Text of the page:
Retailers falling short?

So what does this mean for retailers? In bricks-and-mortar stores, providing physical identification when purchasing age-restricted items such as knives or cigarettes is relatively par for the course. When it comes to alcohol retail, the ‘Challenge 25’ policy is widely recognised and practiced, and research suggests that age-related purchasing pass rates in shops are broadly increasing.

However, whilst the majority of retailers are responsible when it comes to preventing young people from purchasing knives, a significant number of shops do still fall short when it comes to responsible age-checking processes around weapons. Indeed, last year’s Serious Violence Strategy report by the government found that one-in-five retailers failed test purchase checks.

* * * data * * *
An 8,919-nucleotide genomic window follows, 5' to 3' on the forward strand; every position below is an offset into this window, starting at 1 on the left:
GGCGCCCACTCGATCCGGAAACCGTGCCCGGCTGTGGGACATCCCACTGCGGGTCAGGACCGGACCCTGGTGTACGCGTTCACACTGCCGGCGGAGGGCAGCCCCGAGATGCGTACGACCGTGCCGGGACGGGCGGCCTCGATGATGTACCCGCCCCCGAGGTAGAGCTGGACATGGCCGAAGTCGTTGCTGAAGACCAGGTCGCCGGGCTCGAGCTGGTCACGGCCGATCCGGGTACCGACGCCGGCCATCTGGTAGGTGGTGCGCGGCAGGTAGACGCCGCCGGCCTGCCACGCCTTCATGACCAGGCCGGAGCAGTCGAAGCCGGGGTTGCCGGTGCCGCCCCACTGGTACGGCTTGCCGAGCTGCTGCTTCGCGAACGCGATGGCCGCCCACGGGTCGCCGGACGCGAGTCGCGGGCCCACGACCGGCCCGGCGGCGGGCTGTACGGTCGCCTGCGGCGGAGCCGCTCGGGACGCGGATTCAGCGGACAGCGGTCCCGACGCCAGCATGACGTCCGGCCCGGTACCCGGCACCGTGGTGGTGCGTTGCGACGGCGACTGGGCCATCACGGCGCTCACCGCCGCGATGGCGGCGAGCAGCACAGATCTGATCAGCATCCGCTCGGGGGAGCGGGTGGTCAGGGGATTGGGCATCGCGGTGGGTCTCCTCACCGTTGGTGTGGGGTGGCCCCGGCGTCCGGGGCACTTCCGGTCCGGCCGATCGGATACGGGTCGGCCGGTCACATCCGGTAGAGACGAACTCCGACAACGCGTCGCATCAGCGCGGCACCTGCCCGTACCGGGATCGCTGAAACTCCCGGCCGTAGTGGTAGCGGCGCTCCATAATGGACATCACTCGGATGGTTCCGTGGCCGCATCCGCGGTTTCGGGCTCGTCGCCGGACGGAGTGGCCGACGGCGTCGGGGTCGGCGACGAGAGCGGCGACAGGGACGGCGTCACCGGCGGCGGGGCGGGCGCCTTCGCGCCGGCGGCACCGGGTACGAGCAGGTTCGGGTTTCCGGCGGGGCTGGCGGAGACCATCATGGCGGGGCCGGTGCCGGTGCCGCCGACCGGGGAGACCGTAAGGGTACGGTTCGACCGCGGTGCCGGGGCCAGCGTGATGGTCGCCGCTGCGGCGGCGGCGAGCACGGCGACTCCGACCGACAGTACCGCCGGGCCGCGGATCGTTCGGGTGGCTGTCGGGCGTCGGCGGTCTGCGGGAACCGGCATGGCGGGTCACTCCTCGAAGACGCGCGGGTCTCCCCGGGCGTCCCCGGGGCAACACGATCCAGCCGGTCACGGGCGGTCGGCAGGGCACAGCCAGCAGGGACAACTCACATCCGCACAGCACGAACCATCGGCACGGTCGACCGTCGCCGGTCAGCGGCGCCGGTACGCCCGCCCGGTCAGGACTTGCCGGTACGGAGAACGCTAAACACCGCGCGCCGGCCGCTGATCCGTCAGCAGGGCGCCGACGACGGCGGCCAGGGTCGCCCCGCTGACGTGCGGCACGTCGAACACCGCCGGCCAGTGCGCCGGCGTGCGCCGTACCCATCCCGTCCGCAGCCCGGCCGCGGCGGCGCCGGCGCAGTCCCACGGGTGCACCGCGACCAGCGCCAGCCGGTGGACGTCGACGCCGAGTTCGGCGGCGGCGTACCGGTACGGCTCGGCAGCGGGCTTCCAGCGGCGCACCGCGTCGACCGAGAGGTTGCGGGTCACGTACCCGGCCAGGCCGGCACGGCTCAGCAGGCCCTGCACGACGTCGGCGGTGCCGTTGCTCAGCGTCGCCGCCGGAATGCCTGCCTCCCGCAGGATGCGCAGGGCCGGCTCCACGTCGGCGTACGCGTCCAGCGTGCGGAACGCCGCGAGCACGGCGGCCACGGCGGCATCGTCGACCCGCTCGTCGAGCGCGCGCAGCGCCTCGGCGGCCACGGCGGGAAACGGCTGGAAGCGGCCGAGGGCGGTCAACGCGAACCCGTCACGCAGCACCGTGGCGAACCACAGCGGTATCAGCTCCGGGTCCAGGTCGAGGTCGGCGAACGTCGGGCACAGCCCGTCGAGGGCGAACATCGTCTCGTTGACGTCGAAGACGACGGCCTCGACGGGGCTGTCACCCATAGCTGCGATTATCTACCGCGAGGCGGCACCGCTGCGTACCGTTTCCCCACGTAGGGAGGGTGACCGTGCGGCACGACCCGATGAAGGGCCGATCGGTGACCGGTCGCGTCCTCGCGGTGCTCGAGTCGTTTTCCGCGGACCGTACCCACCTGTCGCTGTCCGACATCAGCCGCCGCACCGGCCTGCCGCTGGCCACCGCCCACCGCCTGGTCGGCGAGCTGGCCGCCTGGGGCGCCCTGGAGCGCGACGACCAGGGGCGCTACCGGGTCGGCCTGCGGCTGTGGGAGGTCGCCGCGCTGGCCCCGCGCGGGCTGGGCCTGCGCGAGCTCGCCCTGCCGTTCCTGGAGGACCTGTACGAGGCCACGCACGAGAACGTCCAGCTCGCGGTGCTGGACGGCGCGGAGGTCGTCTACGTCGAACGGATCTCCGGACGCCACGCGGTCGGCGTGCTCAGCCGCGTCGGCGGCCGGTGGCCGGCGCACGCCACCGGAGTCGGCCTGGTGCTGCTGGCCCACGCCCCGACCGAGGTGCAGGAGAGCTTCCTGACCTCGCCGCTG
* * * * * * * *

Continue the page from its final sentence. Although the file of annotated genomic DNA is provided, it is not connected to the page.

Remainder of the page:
As Tony Allen, founder and head of certification at Age Check Certification Scheme (ACCS), highlights, “Crucially, the Offensive Weapons Act outlines that if retailers have a demonstrable age verification process in place that has been proven to work, they will not be prosecuted. This makes it absolutely vital that retailers have a clear age verification policy built into the checkout process, both in store and online, provided by a reputable supplier. At a most basic level, this starts with creating a clear expectation of challenge, extending to comprehensive staff training in age verification processes, through to ensuring ID is asked for when selling knives.